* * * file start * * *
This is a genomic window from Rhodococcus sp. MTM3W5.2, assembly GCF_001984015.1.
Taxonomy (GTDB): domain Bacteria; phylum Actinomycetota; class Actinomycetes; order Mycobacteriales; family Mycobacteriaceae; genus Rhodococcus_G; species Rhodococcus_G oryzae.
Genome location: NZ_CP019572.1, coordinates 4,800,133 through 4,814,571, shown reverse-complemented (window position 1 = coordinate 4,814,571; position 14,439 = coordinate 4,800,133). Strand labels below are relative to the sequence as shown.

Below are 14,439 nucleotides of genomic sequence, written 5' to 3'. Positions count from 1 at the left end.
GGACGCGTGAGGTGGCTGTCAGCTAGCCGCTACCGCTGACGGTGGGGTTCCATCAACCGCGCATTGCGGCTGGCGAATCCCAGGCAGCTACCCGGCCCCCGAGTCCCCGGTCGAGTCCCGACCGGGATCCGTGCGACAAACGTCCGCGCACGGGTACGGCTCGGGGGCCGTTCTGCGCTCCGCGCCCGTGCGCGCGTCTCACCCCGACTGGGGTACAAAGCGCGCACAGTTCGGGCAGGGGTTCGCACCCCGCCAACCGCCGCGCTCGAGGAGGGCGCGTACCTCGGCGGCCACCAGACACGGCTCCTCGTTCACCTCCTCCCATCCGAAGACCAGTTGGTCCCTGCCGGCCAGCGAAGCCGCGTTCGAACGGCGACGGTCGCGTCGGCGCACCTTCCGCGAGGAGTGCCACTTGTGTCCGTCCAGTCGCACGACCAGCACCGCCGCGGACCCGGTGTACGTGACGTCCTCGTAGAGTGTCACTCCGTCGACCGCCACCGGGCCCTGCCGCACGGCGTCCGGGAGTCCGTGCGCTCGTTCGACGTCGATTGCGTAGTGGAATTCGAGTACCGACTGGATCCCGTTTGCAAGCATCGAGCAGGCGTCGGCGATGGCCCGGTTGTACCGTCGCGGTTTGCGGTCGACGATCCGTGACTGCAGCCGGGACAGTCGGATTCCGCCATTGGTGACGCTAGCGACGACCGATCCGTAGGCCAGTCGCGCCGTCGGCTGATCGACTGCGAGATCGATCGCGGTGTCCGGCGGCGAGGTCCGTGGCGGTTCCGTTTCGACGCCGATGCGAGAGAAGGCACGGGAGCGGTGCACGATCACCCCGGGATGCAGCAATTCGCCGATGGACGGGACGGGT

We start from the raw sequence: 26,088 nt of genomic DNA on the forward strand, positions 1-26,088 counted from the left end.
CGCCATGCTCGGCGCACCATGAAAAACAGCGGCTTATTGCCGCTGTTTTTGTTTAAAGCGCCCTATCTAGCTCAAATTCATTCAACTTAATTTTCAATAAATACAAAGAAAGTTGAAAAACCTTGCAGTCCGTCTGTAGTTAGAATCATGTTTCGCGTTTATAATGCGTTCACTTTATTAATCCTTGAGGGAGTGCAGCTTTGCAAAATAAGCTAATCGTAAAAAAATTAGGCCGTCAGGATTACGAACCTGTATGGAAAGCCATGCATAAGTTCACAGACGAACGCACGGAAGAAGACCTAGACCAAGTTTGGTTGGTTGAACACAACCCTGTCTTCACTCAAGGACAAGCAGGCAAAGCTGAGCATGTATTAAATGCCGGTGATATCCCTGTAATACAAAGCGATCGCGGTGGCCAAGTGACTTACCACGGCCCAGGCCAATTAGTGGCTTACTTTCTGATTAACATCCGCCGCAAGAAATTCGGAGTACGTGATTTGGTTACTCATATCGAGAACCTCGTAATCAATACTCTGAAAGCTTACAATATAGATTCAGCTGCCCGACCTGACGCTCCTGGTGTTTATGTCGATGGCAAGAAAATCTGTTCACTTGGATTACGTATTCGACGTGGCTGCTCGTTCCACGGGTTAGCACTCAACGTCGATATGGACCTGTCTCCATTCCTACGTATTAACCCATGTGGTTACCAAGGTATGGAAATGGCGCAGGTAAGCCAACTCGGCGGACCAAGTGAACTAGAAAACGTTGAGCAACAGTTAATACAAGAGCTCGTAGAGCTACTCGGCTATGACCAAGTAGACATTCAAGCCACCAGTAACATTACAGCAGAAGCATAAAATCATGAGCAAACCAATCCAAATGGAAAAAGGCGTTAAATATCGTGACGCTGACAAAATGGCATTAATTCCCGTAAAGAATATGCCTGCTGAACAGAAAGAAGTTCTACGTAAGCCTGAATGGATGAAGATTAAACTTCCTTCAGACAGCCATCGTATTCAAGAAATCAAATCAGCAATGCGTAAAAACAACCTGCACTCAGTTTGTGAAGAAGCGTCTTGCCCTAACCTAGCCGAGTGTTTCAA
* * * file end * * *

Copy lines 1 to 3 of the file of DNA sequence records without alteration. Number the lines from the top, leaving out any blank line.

This is a genomic window from Rhodococcus sp. MTM3W5.2, assembly GCF_001984015.1.
Taxonomy (GTDB): domain Bacteria; phylum Actinomycetota; class Actinomycetes; order Mycobacteriales; family Mycobacteriaceae; genus Rhodococcus_G; species Rhodococcus_G oryzae.
Genome location: NZ_CP019572.1, coordinates 4,800,133 through 4,814,571, shown reverse-complemented (window position 1 = coordinate 4,814,571; position 14,439 = coordinate 4,800,133). Strand labels below are relative to the sequence as shown.